Years ago I was trying to figure out what I was doing about a job I didn’t really like. I wasn’t happy there and wanted to make a change, but I wasn’t sure how to do it yet. I talked to some of my family while my grandfather sat there listening.
After complaining about my job for a few minutes, there was a brief pause in the conversation and my grandfather spoke up and said quietly but firmly: “Well, you’re not supposed to like it.”
I was surprised to hear him say that about my work, and at the time I thought he might have a different perspective on work than I did, which was true. But over the years, I have come to appreciate even more what he was trying to say.
Work may not always feel fulfilling, and sometimes it is just a practical tool we use to earn the money we need.
What my grandfather was right about
My grandfather was a young boy while the United States was in the throes of the Great Depression. He grew up during a very difficult economic time when jobs and money were scarce. My grandfather didn’t go to school for long, but he finished eighth grade before stopping.
He later joined the Navy, joining just before World War II ended, and worked as an electrician for a power company for more than three decades before retiring. This business supported his wife and five children for years.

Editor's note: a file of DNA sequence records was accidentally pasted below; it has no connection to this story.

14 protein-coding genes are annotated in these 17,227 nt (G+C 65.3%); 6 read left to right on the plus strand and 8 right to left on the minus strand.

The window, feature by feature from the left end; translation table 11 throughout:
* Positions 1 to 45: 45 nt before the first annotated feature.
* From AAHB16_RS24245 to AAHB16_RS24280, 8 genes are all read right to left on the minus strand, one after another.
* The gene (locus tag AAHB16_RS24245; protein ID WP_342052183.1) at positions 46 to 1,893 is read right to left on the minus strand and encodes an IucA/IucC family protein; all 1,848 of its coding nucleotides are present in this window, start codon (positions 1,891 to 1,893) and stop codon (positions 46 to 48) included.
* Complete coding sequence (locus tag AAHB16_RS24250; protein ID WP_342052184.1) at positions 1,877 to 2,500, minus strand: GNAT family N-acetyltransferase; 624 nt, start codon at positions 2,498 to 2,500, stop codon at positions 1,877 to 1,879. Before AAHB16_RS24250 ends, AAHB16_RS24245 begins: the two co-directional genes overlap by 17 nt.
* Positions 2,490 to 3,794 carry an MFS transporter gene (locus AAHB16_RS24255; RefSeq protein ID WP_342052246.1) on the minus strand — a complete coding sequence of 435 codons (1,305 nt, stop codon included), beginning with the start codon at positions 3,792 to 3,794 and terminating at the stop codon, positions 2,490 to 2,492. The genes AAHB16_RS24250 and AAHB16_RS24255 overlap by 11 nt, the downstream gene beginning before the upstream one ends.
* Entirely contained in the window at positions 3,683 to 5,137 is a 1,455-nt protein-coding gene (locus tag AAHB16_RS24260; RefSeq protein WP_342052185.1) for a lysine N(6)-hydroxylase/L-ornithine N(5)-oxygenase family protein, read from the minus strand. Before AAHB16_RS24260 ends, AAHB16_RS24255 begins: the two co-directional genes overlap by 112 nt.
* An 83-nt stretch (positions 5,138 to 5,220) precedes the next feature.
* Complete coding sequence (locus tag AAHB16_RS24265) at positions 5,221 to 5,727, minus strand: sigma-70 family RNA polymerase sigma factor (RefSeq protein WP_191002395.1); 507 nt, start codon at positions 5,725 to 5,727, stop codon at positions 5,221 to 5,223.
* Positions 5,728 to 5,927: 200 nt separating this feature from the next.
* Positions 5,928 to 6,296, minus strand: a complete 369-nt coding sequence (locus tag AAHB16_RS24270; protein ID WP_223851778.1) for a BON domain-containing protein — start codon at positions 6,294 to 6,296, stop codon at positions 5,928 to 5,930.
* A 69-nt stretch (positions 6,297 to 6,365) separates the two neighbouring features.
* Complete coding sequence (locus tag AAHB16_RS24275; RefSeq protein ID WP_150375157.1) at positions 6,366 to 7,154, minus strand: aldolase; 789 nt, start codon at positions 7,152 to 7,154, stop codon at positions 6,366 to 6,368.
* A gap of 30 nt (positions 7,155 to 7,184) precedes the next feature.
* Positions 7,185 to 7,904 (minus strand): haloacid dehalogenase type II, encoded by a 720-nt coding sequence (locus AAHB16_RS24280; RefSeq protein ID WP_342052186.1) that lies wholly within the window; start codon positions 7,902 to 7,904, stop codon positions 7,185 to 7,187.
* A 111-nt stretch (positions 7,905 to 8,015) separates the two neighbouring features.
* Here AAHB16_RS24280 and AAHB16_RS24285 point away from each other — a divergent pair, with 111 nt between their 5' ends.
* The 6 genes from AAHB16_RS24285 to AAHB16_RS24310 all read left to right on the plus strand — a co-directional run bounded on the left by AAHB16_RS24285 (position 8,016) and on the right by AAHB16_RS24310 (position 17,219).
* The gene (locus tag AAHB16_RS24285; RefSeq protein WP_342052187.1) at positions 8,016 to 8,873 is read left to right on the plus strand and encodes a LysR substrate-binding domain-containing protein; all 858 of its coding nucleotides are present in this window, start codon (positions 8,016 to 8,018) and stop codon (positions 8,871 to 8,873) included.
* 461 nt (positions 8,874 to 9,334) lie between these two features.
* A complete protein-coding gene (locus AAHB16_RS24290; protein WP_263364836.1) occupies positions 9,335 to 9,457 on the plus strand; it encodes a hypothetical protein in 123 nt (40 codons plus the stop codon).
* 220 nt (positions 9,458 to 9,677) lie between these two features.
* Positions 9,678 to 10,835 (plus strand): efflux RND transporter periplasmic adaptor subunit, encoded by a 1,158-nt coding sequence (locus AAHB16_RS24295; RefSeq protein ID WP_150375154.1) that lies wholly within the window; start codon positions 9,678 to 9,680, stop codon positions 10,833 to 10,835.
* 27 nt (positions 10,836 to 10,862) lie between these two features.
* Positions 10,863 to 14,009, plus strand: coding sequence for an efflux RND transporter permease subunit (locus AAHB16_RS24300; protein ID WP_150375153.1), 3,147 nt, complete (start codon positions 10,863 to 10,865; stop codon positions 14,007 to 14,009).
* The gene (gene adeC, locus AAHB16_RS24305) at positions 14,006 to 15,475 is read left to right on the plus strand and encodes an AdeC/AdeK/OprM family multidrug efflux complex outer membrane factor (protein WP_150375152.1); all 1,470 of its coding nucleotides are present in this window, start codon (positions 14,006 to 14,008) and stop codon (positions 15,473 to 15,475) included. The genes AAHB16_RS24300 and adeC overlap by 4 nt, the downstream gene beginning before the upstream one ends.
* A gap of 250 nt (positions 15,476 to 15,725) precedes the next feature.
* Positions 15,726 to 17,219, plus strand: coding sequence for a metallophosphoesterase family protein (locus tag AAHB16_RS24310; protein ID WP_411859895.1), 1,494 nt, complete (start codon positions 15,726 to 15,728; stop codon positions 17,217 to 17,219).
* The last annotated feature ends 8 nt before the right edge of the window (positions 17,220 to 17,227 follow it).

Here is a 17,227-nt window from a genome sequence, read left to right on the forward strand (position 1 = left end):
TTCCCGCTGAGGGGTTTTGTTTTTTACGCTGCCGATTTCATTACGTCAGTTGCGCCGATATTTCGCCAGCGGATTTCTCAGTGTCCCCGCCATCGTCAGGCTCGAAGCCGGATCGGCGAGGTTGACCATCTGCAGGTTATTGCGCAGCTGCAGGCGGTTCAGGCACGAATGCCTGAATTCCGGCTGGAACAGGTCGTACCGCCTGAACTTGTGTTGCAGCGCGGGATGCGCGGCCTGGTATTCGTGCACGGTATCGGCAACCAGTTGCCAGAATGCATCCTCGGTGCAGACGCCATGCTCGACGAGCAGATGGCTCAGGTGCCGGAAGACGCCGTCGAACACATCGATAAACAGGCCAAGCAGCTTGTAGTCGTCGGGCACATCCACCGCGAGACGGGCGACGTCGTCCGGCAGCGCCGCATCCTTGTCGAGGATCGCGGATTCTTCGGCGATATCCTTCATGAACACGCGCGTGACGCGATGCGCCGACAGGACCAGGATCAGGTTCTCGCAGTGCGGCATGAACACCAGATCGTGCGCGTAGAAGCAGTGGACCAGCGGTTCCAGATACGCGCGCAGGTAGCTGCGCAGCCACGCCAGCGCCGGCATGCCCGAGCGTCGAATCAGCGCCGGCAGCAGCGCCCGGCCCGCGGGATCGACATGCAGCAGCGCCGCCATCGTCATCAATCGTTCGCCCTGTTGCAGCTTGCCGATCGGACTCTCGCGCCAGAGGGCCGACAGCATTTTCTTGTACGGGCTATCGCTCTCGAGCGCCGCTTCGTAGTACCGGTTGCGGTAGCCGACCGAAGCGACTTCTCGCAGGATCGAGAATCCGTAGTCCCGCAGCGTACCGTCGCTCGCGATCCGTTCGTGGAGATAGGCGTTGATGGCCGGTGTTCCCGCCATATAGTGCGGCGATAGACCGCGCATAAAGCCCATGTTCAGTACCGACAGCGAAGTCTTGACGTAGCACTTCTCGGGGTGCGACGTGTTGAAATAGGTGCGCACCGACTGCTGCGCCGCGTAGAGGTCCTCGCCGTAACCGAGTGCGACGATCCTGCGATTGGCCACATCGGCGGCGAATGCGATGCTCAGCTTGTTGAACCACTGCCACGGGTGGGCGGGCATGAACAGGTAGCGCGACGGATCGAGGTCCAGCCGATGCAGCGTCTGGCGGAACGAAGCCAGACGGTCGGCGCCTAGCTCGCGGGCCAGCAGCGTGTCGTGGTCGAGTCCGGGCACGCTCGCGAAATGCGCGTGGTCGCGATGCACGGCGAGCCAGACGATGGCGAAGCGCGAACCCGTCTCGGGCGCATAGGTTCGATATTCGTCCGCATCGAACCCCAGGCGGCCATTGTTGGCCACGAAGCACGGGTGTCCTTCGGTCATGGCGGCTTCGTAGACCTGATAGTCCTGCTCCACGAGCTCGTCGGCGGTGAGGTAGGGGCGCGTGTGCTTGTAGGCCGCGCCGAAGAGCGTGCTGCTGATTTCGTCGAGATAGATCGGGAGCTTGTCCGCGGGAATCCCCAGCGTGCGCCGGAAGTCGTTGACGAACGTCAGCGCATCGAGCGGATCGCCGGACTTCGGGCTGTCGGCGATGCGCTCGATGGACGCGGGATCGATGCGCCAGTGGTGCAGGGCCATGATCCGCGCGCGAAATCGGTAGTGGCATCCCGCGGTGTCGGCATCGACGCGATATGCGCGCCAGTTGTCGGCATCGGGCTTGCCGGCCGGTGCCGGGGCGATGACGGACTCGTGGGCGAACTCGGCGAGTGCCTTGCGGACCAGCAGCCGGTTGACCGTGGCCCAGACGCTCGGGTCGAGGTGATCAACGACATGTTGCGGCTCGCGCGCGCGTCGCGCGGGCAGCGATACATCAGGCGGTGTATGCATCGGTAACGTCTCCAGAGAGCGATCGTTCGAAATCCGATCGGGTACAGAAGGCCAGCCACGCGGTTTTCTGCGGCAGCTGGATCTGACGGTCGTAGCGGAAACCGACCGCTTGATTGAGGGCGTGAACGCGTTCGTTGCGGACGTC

So when he told me, “You’re not supposed to like this,” he was talking about a life experience in which his work was something he was proud of but probably wasn’t something he always loved doing. It was a means to an end that was satisfactory in itself; It’s not like most LinkedIn influencers say about job satisfaction.
How has this perspective helped me with my finances?
I occasionally reflect on what my grandfather taught me and how I can apply it to my personal finances to stay focused on goals.
For example, I’m currently paying off some of my credit card debt, which is not fun at all. There are other things I would rather spend my money on, but I remain focused on paying it forward. It’s a simple principle of slowly working towards a goal, even if the daily routine isn’t exciting. I also plan to buy a house, which requires more financial constraints and long-term goal setting.
Years ago, when I was looking for a new job, I read a lot of books, blogs, and listened to podcasts, and they all suggested one thing: Don’t give up until you find something new. I didn’t have that option anyway because I was providing for my family, but it reminded me that leaving some things out can definitely be worth the sacrifice.
The good news is that you don’t have to get up and get to work. There are some great tools that can make it easier to reach your financial goals, including using some great budgeting apps.
Maybe you don’t need to change jobs or pay off debt, but if you want to save for a house, learn a new skill, or provide financial assistance to people you love, it’s worth remembering that this will probably involve some work you haven’t done. I do not like him.
I managed to change my job to something I liked better, but I still think about my grandfather’s advice when I was doing something I didn’t prefer. I would tweak my grandfather’s business advice and phrase it this way:
SometimesYou’re not supposed to like it.
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